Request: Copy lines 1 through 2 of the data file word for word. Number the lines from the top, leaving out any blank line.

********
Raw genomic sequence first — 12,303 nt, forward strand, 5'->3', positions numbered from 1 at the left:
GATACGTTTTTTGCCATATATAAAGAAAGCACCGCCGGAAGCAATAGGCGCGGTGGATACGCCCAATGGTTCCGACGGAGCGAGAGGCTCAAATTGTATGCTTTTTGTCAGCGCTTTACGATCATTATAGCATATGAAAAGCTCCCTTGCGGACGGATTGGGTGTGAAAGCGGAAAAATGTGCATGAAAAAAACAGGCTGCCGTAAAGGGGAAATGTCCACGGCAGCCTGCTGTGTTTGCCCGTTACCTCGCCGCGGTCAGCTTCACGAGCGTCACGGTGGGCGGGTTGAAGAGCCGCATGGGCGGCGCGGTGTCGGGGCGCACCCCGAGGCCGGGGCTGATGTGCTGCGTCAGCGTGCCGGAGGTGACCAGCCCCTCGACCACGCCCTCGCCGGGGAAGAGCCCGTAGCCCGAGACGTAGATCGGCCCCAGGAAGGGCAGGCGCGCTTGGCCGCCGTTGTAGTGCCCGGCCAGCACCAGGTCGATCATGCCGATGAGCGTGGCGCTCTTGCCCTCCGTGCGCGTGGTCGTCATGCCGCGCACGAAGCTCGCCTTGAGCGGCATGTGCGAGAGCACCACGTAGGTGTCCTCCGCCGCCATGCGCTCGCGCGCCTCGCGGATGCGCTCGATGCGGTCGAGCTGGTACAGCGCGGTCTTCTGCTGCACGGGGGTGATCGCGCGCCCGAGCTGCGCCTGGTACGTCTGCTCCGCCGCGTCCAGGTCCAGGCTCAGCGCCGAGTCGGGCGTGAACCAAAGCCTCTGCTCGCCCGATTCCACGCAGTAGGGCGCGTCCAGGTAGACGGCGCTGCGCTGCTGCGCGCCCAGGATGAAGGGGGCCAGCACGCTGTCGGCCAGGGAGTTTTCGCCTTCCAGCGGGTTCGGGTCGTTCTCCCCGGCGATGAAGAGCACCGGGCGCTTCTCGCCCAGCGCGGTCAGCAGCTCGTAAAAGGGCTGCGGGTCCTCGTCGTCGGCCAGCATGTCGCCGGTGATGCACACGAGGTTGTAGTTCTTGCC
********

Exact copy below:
Raw genomic sequence first — 12,303 nt, forward strand, 5'->3', positions numbered from 1 at the left:
GATACGTTTTTTGCCATATATAAAGAAAGCACCGCCGGAAGCAATAGGCGCGGTGGATACGCCCAATGGTTCCGACGGAGCGAGAGGCTCAAATTGTATGCTTTTTGTCAGCGCTTTACGATCATTATAGCATATGAAAAGCTCCCTTGCGGACGGATTGGGTGTGAAAGCGGAAAAATGTGCATGAAAAAAACAGGCTGCCGTAAAGGGGAAATGTCCACGGCAGCCTGCTGTGTTTGCCCGTTACCTCGCCGCGGTCAGCTTCACGAGCGTCACGGTGGGCGGGTTGAAGAGCCGCATGGGCGGCGCGGTGTCGGGGCGCACCCCGAGGCCGGGGCTGATGTGCTGCGTCAGCGTGCCGGAGGTGACCAGCCCCTCGACCACGCCCTCGCCGGGGAAGAGCCCGTAGCCCGAGACGTAGATCGGCCCCAGGAAGGGCAGGCGCGCTTGGCCGCCGTTGTAGTGCCCGGCCAGCACCAGGTCGATCATGCCGATGAGCGTGGCGCTCTTGCCCTCCGTGCGCGTGGTCGTCATGCCGCGCACGAAGCTCGCCTTGAGCGGCATGTGCGAGAGCACCACGTAGGTGTCCTCCGCCGCCATGCGCTCGCGCGCCTCGCGGATGCGCTCGATGCGGTCGAGCTGGTACAGCGCGGTCTTCTGCTGCACGGGGGTGATCGCGCGCCCGAGCTGCGCCTGGTACGTCTGCTCCGCCGCGTCCAGGTCCAGGCTCAGCGCCGAGTCGGGCGTGAACCAAAGCCTCTGCTCGCCCGATTCCACGCAGTAGGGCGCGTCCAGGTAGACGGCGCTGCGCTGCTGCGCGCCCAGGATGAAGGGGGCCAGCACGCTGTCGGCCAGGGAGTTTTCGCCTTCCAGCGGGTTCGGGTCGTTCTCCCCGGCGATGAAGAGCACCGGGCGCTTCTCGCCCAGCGCGGTCAGCAGCTCGTAAAAGGGCTGCGGGTCCTCGTCGTCGGCCAGCATGTCGCCGGTGATGCACACGAGGTTGTAGTTCTTGCC